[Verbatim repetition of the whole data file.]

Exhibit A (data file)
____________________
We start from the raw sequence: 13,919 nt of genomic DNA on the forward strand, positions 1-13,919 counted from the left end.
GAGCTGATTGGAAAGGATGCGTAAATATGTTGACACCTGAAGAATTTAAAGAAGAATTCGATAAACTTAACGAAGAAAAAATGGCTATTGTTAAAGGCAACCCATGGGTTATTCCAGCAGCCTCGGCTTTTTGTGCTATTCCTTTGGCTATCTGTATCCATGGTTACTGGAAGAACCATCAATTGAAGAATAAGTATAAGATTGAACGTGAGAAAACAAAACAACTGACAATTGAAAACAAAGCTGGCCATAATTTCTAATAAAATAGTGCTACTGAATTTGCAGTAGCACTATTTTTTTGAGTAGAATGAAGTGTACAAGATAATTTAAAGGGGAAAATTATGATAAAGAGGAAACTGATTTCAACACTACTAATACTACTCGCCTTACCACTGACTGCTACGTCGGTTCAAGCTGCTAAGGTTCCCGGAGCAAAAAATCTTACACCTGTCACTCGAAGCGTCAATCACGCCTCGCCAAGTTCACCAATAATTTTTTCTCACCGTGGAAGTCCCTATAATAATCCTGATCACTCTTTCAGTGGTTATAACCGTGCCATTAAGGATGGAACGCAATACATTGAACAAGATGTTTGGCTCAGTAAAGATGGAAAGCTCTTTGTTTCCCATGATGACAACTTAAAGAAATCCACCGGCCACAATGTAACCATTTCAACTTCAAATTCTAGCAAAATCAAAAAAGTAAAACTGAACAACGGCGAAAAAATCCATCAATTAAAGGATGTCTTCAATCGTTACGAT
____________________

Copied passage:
We start from the raw sequence: 13,919 nt of genomic DNA on the forward strand, positions 1-13,919 counted from the left end.
GAGCTGATTGGAAAGGATGCGTAAATATGTTGACACCTGAAGAATTTAAAGAAGAATTCGATAAACTTAACGAAGAAAAAATGGCTATTGTTAAAGGCAACCCATGGGTTATTCCAGCAGCCTCGGCTTTTTGTGCTATTCCTTTGGCTATCTGTATCCATGGTTACTGGAAGAACCATCAATTGAAGAATAAGTATAAGATTGAACGTGAGAAAACAAAACAACTGACAATTGAAAACAAAGCTGGCCATAATTTCTAATAAAATAGTGCTACTGAATTTGCAGTAGCACTATTTTTTTGAGTAGAATGAAGTGTACAAGATAATTTAAAGGGGAAAATTATGATAAAGAGGAAACTGATTTCAACACTACTAATACTACTCGCCTTACCACTGACTGCTACGTCGGTTCAAGCTGCTAAGGTTCCCGGAGCAAAAAATCTTACACCTGTCACTCGAAGCGTCAATCACGCCTCGCCAAGTTCACCAATAATTTTTTCTCACCGTGGAAGTCCCTATAATAATCCTGATCACTCTTTCAGTGGTTATAACCGTGCCATTAAGGATGGAACGCAATACATTGAACAAGATGTTTGGCTCAGTAAAGATGGAAAGCTCTTTGTTTCCCATGATGACAACTTAAAGAAATCCACCGGCCACAATGTAACCATTTCAACTTCAAATTCTAGCAAAATCAAAAAAGTAAAACTGAACAACGGCGAAAAAATCCATCAATTAAAGGATGTCTTCAATCGTTACGAT